Rolling Large: Roll-forming leader OMCO rolls out its new factory-direct racking

OMCO’s Field-Fast racking design

OMCO’s Field-Fast racking design incorporates value-added touches that leverage its OEM factory-direct capability.

In this uncertain #TrumpTariffs market, many investors have less appetite for newer, less proven systems, seeing that as another avenue of risk in projects where pennies and seconds count more than ever. This puts the spotlight on companies and products that can deliver the most certainty in terms of upfront costs, bankability and logistics. Given that context, the 2018-’20 market may not be interested in a new ground-mount PV concept, but the new Field-Fast system from OMCO is an exception that checks all of those boxes and more.

OMCO is one of those companies that’s been around for decades, supplying more product in the background than you realize. A roll-former that has cultivated relationships with U.S. steel providers since the 1950s, OMCO has provided nearly 8 GW of solar currently in the ground across the globe, working with industry giants like First Solar and Sunpower as a contract manufacturer. So, the history and bankability is there.

It wasn’t until last year that OMCO decided to jump from more of a supporting actor to leading man with the Field-Fast fixed-tilt system. The design is influenced by its years of experience and incorporates value-added touches that leverage its OEM factory-direct capability, such as pre-assembly and less loose hardware. In large-scale solar projects, small improvements can add up to sizable savings.

Now a year after its launch and after a few revisions (a pre-assembled tilt bracket, for instance), OMCO has launched the Field-Fast system into the market. Let’s take an in-depth look at how it works and why it might benefit your next project.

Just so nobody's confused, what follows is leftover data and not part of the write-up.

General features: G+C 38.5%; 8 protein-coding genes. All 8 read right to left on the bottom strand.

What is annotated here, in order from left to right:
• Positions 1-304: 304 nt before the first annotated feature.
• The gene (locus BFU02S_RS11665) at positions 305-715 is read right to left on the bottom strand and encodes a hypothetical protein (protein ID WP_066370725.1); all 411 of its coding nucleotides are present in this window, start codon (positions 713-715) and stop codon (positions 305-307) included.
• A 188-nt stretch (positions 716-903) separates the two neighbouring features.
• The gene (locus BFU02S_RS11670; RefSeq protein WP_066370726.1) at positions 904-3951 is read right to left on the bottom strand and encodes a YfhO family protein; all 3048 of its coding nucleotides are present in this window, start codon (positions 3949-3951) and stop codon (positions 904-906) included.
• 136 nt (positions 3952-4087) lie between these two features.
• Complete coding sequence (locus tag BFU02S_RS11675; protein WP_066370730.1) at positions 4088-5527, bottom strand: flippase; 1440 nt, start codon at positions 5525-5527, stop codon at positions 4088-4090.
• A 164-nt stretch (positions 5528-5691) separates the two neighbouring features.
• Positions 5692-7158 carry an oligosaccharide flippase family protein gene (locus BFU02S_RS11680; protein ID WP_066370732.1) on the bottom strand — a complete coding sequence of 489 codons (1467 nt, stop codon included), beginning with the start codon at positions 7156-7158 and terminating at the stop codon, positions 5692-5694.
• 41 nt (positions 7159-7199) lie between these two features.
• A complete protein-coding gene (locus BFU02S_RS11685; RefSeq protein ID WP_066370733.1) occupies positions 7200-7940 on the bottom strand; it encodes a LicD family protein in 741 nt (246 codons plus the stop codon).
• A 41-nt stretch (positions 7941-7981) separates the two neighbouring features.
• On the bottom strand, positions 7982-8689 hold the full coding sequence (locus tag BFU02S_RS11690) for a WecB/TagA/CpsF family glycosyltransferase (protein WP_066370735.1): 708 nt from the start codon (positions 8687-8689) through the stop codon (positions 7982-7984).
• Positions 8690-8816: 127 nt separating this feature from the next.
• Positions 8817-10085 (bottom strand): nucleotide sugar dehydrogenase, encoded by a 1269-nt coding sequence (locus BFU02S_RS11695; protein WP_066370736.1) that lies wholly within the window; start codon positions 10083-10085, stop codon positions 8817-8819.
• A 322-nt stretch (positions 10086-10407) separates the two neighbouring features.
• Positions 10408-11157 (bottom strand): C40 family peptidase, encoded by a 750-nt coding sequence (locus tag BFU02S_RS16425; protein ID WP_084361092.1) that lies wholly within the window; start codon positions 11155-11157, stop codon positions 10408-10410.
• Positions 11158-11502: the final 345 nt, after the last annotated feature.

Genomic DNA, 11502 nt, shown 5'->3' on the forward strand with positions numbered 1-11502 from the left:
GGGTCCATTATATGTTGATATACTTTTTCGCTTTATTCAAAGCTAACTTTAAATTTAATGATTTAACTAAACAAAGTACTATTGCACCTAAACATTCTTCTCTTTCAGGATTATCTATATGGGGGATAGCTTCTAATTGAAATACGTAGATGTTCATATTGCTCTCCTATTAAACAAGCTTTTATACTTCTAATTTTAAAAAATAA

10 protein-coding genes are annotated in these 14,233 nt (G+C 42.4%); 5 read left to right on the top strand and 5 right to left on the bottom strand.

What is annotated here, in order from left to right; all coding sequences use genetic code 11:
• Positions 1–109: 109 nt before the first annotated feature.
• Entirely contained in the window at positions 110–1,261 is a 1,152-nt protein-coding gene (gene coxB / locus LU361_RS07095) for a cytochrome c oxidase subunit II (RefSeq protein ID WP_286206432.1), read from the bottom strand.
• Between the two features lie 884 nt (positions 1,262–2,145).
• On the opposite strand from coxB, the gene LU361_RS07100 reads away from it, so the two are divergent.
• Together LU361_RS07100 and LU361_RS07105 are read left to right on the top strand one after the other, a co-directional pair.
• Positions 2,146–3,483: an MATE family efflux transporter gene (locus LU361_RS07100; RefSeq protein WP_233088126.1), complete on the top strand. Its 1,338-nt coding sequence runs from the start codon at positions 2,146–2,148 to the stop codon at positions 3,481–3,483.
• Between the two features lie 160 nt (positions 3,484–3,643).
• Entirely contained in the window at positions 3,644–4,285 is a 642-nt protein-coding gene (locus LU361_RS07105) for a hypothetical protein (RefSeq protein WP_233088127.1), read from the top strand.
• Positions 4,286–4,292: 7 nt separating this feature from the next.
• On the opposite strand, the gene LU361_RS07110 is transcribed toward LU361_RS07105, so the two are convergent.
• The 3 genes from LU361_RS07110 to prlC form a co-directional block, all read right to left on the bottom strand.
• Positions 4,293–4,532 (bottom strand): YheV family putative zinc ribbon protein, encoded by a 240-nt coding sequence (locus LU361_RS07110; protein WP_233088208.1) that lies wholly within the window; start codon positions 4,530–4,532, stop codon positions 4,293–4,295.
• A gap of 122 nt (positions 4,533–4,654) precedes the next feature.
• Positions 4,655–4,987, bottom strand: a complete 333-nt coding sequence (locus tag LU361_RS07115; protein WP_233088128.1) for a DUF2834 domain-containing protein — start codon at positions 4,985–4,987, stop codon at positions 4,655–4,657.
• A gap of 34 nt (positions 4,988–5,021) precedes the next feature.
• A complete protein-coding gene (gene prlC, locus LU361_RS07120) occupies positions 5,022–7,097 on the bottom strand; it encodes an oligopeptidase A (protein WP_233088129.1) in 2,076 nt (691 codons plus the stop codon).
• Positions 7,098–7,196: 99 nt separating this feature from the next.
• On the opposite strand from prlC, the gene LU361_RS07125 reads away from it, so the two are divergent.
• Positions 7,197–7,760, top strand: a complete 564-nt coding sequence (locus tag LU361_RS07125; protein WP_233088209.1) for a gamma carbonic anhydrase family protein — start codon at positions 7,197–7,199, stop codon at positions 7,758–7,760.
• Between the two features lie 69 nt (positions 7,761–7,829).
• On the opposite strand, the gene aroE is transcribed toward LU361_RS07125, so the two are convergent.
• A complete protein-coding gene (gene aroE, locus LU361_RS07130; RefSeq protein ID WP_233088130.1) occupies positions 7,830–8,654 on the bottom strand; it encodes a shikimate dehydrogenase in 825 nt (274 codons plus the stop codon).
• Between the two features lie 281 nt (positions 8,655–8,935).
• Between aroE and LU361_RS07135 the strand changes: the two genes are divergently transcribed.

Inside Field-Fast

The key advantage in ordering direct from the factory is reducing the filler material by preassembling as much as possible. The provided Field-Fast parts are boiled down to only five bill of material items vs. multiple pages of line items. Hardware arrives to the site pre-sorted and counted specific to each block for quick staging and identification.

“On the EPC side, probably the biggest headache, as a customer is the number of moving parts,” says Eric Goodwin, director of business development from OMCO Solar, who spent part of his career leading the EPC supply chain team for First Solar. “Construction teams always lose hardware or lose track of something, and the next thing you know 60 people are waiting around for a bolt to arrive. We’ve tried to address those types of issues.”

The assembly bracket ships as a slim component that unfolds and notches into the tilt bracket. This is secured by an OMCO-designed, preassembled clip that is hammered into place in four locations. Done. That all happens at ground-level with two workers.

After placing a rubber pad over pre-installed threaded fasteners, the modules are slipped into preassembled clips and laid on top. The clips already have a bolt retained inside, and the table module rails already contain the threads for the clip, which means only one worker is needed to secure the panel, working from standing-level and never above the glass. Two clips are needed for completing the assembly of two modules.

Further smoothing out any logistics kinks: OMCO has four manufacturing sites spread across the country — Phoenix; Wickliffe, Ohio; Talladega, Ala.; and Pierceton, Ind. — compressing freight times and keeping costs low for the entire system.